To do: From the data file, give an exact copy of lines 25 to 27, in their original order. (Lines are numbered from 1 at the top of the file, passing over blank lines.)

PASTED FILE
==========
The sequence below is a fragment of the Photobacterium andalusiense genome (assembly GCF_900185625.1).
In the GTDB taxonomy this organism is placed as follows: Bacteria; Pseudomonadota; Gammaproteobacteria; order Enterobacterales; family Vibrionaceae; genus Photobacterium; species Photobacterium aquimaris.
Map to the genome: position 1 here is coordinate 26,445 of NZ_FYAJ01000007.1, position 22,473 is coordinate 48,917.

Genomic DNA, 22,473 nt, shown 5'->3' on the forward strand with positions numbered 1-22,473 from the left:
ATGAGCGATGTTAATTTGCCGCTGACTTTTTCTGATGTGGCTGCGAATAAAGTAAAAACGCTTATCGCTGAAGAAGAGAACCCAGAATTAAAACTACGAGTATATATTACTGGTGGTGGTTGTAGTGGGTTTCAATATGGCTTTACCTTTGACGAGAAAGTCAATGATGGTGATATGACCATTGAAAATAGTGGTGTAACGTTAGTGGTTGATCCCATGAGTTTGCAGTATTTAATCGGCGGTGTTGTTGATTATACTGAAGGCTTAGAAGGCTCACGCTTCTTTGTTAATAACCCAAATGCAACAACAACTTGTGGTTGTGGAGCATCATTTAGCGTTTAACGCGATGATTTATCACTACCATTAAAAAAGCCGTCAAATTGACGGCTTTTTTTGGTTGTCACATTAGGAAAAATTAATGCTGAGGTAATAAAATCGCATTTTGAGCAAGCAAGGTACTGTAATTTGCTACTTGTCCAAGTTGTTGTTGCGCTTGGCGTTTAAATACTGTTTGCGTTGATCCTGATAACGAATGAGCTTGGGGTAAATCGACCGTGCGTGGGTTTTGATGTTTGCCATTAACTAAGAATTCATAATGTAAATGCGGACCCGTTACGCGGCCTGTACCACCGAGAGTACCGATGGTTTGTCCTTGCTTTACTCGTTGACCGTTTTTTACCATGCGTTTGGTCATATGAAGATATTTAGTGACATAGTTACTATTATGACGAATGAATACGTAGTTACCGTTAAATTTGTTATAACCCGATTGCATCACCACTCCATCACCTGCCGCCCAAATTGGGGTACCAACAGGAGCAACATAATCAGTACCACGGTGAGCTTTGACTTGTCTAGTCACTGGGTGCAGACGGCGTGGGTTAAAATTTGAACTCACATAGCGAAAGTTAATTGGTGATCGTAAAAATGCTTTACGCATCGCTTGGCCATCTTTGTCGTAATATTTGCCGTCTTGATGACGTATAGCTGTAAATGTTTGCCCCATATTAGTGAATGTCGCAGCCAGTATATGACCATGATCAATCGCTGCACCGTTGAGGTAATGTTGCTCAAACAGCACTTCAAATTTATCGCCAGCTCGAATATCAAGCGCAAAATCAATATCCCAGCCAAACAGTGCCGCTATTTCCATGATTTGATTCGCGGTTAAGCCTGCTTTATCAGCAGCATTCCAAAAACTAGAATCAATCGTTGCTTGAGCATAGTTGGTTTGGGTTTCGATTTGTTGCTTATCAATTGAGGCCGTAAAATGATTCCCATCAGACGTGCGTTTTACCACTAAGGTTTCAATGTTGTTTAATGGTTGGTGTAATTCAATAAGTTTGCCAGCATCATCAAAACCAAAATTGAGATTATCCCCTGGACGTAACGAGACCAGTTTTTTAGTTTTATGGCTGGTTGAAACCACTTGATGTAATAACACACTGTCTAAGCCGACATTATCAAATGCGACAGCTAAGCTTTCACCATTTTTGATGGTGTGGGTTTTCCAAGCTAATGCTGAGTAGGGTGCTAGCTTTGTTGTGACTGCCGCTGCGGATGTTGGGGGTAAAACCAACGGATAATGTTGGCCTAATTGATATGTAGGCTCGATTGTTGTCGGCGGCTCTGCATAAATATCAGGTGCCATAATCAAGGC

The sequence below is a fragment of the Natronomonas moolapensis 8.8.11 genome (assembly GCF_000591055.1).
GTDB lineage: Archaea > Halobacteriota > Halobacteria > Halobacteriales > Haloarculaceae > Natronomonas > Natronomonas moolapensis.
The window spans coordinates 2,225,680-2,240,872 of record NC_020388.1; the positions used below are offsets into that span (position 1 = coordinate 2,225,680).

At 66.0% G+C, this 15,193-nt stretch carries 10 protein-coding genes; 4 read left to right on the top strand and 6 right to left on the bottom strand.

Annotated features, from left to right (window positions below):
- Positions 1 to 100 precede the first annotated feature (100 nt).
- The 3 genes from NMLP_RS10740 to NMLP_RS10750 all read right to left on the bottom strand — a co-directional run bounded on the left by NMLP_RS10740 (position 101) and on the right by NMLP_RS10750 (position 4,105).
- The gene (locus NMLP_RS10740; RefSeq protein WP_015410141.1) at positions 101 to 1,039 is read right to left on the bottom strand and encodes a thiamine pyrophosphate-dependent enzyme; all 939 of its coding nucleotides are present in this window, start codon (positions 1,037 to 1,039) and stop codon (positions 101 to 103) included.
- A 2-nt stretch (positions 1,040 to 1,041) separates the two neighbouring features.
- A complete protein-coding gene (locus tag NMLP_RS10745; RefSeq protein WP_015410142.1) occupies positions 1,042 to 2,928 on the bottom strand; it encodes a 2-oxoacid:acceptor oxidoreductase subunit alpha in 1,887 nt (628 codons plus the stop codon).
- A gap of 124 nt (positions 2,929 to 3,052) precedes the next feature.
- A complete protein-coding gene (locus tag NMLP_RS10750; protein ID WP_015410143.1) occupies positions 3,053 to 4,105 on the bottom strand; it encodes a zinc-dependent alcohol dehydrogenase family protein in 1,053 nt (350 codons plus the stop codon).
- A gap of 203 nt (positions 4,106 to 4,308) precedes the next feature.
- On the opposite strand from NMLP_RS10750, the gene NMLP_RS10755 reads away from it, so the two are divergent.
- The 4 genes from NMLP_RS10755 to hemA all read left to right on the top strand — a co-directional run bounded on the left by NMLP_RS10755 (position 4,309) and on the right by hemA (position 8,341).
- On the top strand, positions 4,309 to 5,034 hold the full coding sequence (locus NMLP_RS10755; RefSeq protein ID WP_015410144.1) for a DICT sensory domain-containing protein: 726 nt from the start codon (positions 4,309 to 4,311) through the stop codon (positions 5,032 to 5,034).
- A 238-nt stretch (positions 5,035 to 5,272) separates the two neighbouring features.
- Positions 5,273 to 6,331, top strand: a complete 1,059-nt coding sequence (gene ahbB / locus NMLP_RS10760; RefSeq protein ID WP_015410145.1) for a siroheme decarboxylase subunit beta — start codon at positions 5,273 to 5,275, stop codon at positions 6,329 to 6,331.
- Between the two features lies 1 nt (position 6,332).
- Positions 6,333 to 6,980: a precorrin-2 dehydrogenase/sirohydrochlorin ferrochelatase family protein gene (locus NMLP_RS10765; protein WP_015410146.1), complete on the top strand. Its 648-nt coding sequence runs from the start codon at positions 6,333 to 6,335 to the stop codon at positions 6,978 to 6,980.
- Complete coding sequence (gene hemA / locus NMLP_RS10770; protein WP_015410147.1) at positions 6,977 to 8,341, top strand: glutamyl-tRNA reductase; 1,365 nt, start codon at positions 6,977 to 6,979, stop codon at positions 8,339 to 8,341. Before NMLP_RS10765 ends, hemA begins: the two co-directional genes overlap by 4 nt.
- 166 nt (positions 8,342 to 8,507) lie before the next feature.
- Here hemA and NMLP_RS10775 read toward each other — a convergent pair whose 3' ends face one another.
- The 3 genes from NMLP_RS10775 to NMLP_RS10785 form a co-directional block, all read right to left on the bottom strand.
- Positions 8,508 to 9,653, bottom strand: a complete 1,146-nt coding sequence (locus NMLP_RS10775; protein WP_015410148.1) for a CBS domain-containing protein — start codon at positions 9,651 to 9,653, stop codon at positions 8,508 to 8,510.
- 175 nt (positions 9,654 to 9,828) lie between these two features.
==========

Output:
- Positions 6,333 to 6,980: a precorrin-2 dehydrogenase/sirohydrochlorin ferrochelatase family protein gene (locus NMLP_RS10765; protein WP_015410146.1), complete on the top strand. Its 648-nt coding sequence runs from the start codon at positions 6,333 to 6,335 to the stop codon at positions 6,978 to 6,980.
- Complete coding sequence (gene hemA / locus NMLP_RS10770; protein WP_015410147.1) at positions 6,977 to 8,341, top strand: glutamyl-tRNA reductase; 1,365 nt, start codon at positions 6,977 to 6,979, stop codon at positions 8,339 to 8,341. Before NMLP_RS10765 ends, hemA begins: the two co-directional genes overlap by 4 nt.
- 166 nt (positions 8,342 to 8,507) lie before the next feature.